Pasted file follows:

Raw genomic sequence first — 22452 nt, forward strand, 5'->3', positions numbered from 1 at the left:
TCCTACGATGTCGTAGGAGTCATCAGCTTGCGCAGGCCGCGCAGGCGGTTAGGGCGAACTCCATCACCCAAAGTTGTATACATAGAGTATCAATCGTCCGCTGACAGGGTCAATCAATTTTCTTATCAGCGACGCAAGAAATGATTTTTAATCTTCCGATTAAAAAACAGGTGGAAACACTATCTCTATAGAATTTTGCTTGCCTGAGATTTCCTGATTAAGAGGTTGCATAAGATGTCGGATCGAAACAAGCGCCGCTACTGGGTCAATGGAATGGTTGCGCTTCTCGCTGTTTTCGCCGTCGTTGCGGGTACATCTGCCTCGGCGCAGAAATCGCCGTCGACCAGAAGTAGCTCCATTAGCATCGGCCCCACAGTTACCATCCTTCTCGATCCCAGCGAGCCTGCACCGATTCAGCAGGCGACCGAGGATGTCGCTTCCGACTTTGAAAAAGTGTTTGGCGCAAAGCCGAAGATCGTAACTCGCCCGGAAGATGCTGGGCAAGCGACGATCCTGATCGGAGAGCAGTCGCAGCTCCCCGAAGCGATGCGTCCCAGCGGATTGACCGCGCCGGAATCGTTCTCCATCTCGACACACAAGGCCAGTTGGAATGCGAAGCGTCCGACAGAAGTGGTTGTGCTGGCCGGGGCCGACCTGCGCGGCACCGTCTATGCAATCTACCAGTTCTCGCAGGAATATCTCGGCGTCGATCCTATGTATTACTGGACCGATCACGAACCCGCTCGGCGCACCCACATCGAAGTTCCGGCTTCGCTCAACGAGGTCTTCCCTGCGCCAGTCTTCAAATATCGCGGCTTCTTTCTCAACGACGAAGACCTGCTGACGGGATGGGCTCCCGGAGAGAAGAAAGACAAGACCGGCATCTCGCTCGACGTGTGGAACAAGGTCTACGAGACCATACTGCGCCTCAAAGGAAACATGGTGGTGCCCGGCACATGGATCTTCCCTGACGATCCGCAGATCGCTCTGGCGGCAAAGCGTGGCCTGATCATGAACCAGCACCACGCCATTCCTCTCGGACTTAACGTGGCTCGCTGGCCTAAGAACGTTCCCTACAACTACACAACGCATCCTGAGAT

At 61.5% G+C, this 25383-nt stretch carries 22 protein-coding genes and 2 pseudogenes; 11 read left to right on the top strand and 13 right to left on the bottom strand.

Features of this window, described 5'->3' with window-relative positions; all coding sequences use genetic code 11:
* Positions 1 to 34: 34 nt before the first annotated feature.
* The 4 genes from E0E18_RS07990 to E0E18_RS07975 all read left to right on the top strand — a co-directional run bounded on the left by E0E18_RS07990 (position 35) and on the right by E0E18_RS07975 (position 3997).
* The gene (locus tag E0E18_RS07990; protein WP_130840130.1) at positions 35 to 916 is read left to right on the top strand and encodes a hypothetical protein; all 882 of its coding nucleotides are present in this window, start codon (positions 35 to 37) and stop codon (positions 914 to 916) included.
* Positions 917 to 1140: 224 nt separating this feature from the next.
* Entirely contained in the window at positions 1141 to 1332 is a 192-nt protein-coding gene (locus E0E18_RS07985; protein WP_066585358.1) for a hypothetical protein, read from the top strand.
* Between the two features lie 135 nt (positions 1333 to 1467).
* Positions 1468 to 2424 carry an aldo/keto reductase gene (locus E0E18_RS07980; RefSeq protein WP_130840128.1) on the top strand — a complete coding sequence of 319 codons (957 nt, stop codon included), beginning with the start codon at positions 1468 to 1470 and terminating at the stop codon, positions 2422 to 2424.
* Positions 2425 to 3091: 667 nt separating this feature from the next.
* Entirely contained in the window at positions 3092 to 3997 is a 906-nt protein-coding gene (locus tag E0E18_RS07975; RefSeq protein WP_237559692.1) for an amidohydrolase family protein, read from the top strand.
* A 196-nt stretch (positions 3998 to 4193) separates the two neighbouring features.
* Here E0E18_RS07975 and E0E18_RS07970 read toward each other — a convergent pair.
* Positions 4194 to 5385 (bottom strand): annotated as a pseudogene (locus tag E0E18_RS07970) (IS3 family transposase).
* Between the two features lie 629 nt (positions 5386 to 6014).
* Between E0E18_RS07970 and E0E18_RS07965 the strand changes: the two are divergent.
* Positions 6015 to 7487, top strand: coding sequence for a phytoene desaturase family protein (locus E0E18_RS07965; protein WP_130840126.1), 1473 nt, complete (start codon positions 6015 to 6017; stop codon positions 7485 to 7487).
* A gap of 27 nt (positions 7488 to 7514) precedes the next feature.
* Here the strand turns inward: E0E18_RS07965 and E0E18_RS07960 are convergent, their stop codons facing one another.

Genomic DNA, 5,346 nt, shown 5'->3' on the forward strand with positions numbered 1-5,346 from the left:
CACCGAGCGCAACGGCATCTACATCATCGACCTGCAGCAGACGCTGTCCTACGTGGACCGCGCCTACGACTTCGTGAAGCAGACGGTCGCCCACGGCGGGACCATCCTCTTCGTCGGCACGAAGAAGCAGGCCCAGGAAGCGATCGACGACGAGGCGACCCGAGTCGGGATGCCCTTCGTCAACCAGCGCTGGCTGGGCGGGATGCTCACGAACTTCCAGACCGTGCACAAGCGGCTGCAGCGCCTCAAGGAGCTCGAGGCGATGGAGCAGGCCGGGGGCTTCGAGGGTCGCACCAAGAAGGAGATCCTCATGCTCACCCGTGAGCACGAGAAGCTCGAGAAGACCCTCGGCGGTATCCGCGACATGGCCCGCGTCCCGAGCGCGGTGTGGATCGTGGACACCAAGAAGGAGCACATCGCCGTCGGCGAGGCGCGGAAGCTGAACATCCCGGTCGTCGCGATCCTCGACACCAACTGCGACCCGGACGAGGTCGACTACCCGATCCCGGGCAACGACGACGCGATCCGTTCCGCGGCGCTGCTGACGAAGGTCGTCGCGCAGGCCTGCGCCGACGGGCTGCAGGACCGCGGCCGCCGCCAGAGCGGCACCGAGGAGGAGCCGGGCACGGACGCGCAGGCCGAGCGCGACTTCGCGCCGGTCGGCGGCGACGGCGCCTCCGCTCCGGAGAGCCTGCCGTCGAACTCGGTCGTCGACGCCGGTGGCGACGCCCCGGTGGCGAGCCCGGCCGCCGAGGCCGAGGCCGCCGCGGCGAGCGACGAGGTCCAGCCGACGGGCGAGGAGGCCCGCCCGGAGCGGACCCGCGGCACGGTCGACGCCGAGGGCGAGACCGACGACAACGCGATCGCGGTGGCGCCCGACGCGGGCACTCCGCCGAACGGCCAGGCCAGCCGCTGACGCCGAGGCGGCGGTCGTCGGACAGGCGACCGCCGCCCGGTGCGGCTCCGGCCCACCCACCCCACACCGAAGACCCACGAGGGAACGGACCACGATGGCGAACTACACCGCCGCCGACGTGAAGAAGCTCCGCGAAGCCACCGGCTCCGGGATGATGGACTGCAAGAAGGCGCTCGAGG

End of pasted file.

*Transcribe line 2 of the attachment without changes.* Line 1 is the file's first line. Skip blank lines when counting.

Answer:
TCCTACGATGTCGTAGGAGTCATCAGCTTGCGCAGGCCGCGCAGGCGGTTAGGGCGAACTCCATCACCCAAAGTTGTATACATAGAGTATCAATCGTCCGCTGACAGGGTCAATCAATTTTCTTATCAGCGACGCAAGAAATGATTTTTAATCTTCCGATTAAAAAACAGGTGGAAACACTATCTCTATAGAATTTTGCTTGCCTGAGATTTCCTGATTAAGAGGTTGCATAAGATGTCGGATCGAAACAAGCGCCGCTACTGGGTCAATGGAATGGTTGCGCTTCTCGCTGTTTTCGCCGTCGTTGCGGGTACATCTGCCTCGGCGCAGAAATCGCCGTCGACCAGAAGTAGCTCCATTAGCATCGGCCCCACAGTTACCATCCTTCTCGATCCCAGCGAGCCTGCACCGATTCAGCAGGCGACCGAGGATGTCGCTTCCGACTTTGAAAAAGTGTTTGGCGCAAAGCCGAAGATCGTAACTCGCCCGGAAGATGCTGGGCAAGCGACGATCCTGATCGGAGAGCAGTCGCAGCTCCCCGAAGCGATGCGTCCCAGCGGATTGACCGCGCCGGAATCGTTCTCCATCTCGACACACAAGGCCAGTTGGAATGCGAAGCGTCCGACAGAAGTGGTTGTGCTGGCCGGGGCCGACCTGCGCGGCACCGTCTATGCAATCTACCAGTTCTCGCAGGAATATCTCGGCGTCGATCCTATGTATTACTGGACCGATCACGAACCCGCTCGGCGCACCCACATCGAAGTTCCGGCTTCGCTCAACGAGGTCTTCCCTGCGCCAGTCTTCAAATATCGCGGCTTCTTTCTCAACGACGAAGACCTGCTGACGGGATGGGCTCCCGGAGAGAAGAAAGACAAGACCGGCATCTCGCTCGACGTGTGGAACAAGGTCTACGAGACCATACTGCGCCTCAAAGGAAACATGGTGGTGCCCGGCACATGGATCTTCCCTGACGATCCGCAGATCGCTCTGGCGGCAAAGCGTGGCCTGATCATGAACCAGCACCACGCCATTCCTCTCGGACTTAACGTGGCTCGCTGGCCTAAGAACGTTCCCTACAACTACACAACGCATCCTGAGAT